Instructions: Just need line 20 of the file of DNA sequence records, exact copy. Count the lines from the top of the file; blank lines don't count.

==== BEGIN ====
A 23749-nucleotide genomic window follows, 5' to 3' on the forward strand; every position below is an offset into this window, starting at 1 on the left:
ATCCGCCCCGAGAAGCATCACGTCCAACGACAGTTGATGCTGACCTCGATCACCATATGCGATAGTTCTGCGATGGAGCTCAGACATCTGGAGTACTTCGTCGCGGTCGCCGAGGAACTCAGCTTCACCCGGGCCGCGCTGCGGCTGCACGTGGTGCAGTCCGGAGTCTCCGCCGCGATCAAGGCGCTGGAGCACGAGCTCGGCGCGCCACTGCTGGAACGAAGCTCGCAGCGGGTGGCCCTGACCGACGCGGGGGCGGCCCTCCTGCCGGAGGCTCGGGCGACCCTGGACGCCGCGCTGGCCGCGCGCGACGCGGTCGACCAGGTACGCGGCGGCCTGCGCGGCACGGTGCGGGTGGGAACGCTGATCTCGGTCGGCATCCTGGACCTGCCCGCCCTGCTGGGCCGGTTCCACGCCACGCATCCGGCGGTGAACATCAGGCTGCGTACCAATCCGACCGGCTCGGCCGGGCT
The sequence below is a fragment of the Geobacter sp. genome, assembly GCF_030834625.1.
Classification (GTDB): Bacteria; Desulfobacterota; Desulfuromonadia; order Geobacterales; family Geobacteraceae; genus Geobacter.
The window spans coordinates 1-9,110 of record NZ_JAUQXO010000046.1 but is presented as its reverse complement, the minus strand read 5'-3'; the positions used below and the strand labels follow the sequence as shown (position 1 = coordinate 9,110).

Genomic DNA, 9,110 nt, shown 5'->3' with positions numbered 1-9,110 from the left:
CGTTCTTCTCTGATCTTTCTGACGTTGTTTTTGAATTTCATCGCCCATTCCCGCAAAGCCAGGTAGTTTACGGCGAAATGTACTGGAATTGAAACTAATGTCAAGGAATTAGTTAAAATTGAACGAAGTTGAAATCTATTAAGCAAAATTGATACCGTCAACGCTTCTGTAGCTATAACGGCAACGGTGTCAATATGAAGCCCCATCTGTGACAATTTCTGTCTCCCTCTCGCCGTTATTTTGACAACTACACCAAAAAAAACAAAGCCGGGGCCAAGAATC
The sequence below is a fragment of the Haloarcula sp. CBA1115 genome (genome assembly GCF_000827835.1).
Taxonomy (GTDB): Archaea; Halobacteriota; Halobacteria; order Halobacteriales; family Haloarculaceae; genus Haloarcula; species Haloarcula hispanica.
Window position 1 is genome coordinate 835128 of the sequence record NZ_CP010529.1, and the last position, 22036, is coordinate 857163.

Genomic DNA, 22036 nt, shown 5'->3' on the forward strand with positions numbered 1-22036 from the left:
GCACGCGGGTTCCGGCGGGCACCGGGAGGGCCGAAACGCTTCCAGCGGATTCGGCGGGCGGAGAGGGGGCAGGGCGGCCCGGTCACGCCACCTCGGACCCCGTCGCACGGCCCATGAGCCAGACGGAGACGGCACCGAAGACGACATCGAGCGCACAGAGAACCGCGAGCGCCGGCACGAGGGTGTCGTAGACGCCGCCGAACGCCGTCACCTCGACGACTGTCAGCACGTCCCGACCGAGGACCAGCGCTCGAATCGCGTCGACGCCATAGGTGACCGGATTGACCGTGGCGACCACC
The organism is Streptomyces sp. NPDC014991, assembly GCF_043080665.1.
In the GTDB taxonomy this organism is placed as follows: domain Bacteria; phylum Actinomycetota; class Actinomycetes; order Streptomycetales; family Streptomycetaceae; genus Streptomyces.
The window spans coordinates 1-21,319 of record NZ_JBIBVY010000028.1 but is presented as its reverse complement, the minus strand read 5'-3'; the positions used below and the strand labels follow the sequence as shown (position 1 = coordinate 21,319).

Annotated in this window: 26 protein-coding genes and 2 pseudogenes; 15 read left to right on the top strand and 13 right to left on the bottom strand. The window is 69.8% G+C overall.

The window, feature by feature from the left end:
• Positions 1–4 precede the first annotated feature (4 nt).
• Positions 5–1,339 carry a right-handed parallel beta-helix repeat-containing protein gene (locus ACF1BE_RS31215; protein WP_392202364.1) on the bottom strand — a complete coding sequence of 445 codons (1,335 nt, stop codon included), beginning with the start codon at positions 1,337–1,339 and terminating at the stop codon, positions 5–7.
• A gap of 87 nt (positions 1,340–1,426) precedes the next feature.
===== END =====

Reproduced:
• A gap of 87 nt (positions 1,340–1,426) precedes the next feature.